Two executions in Oklahoma have been pushed back a month as the state scrambles to find a source of lethal-injection drugs. The two inmates had filed a lawsuit seeking more information about the drugs that would be used to kill them, but the state's Court of Criminal Appeals decided the request was moot because the state didn't have the drugs on hand anyway, reports the AP. Death Row inmates Clayton Lockett and Charles Warner argued that they feared the execution drugs might be contaminated.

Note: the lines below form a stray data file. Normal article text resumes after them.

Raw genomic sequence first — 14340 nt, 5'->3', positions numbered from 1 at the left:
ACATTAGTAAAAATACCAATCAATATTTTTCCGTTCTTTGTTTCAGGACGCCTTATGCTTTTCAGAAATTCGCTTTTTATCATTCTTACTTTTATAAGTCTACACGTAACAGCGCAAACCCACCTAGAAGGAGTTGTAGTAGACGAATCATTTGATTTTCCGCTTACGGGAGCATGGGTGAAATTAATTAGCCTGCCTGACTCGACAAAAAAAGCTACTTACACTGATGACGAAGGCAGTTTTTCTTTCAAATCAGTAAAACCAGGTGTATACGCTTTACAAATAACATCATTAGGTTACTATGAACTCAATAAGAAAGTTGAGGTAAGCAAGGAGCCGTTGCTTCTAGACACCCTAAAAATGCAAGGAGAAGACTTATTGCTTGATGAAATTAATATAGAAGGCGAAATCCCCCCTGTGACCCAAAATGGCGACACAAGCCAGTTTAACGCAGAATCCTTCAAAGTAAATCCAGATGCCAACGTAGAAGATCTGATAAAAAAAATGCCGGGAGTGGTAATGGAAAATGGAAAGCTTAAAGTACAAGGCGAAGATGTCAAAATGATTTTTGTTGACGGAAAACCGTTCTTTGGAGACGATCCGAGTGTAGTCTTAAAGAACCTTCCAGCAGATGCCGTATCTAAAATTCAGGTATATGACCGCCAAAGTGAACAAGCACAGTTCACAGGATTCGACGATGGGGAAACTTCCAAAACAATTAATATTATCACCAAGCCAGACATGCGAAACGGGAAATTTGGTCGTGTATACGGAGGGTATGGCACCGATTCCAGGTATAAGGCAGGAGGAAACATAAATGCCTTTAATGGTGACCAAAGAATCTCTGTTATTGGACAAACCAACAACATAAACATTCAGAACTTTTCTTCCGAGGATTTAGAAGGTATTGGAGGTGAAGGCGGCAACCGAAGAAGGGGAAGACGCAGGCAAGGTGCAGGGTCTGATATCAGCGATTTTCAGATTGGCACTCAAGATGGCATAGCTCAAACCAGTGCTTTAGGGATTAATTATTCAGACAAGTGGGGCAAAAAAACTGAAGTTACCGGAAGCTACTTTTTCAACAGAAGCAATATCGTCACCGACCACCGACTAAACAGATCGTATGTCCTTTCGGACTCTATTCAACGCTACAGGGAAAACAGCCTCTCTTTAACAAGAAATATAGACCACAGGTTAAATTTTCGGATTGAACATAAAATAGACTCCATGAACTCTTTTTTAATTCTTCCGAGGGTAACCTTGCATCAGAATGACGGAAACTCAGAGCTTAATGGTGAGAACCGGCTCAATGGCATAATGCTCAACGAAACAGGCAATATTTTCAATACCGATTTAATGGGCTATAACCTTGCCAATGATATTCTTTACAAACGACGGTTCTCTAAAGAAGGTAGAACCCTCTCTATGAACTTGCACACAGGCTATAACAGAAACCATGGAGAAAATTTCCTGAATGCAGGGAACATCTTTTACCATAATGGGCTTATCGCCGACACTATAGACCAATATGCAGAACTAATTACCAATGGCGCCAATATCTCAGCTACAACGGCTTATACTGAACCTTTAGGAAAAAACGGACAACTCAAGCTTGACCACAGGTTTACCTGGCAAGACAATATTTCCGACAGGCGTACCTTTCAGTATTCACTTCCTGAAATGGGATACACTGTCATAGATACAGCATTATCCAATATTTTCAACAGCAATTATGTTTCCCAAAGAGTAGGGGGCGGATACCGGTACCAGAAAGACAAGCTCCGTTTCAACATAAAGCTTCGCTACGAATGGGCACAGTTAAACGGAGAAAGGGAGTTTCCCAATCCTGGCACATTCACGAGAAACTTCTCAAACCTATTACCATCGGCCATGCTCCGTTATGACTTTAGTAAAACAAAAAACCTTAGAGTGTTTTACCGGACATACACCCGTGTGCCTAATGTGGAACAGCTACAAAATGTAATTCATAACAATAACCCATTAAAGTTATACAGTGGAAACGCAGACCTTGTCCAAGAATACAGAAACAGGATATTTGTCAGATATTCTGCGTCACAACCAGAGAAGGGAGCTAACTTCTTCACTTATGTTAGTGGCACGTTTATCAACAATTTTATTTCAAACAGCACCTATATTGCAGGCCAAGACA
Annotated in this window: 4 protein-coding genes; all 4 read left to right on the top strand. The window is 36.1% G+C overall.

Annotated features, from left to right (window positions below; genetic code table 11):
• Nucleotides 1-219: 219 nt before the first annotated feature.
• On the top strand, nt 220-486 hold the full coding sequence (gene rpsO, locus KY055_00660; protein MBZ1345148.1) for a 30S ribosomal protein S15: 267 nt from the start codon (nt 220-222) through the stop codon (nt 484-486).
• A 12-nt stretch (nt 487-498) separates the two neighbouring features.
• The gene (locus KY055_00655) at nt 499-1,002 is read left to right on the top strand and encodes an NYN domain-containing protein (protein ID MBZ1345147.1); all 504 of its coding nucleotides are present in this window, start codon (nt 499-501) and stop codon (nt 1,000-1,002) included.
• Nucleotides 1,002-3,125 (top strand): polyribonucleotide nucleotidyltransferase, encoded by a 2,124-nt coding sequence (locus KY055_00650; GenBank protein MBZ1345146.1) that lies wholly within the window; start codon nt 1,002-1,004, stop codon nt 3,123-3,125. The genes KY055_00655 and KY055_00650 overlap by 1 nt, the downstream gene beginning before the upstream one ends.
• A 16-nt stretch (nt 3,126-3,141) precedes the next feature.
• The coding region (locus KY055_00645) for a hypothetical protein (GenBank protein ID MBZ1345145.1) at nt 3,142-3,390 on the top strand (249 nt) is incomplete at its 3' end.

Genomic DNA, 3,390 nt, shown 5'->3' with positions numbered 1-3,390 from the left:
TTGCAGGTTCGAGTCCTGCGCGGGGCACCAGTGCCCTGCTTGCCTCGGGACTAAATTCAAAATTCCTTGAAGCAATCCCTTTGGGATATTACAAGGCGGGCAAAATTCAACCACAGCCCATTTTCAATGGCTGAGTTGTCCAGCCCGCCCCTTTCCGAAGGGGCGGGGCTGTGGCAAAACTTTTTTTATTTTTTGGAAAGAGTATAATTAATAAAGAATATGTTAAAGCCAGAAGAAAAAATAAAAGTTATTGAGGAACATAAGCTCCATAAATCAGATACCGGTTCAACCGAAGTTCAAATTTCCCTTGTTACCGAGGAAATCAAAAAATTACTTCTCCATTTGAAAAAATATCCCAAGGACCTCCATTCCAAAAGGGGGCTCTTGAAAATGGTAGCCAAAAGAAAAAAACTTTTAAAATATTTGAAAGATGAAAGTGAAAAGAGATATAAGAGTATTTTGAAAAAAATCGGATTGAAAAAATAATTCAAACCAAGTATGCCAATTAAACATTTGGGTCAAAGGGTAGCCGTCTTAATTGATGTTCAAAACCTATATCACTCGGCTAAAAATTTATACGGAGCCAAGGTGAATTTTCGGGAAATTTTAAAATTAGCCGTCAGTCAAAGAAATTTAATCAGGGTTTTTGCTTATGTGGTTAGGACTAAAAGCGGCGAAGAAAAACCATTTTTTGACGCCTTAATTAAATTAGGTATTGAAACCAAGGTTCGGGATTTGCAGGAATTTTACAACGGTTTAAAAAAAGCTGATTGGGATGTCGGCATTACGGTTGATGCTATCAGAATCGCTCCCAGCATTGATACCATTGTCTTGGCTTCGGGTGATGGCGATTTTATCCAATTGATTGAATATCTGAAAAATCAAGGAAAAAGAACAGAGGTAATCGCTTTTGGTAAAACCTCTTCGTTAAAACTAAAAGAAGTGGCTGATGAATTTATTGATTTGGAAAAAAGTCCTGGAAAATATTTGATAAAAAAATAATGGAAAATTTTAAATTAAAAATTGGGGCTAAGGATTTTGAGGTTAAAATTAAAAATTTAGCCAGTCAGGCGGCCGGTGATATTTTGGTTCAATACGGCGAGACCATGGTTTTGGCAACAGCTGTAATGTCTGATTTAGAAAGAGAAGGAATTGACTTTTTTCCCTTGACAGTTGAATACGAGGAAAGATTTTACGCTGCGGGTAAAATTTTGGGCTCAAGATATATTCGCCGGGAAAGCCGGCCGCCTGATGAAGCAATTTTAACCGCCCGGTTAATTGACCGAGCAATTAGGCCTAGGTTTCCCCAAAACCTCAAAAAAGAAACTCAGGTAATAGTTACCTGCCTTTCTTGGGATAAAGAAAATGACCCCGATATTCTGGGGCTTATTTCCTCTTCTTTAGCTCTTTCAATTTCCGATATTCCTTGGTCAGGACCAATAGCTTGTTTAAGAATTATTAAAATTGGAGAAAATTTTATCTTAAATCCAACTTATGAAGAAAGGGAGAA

In briefs filed earlier this week, the state attorney general's office said it had been unable to secure a supply of the sedative pentobarbital and the muscle relaxant vecuronium bromide despite "Herculean" efforts, NBC reports. Lockett, who murdered a 19-year-old woman in 1999 and Warner, who raped and murdered his girlfriend's 11-month-old daughter in 1997, are now scheduled to be executed in late April. The state's attorney general described the delay as the result of "outside forces employing threats, intimidation, and coercion to keep the state of Oklahoma from imposing the punishment handed down for these heinous crimes." Other states facing execution drug shortages are looking into bringing back firing squads or gas chambers.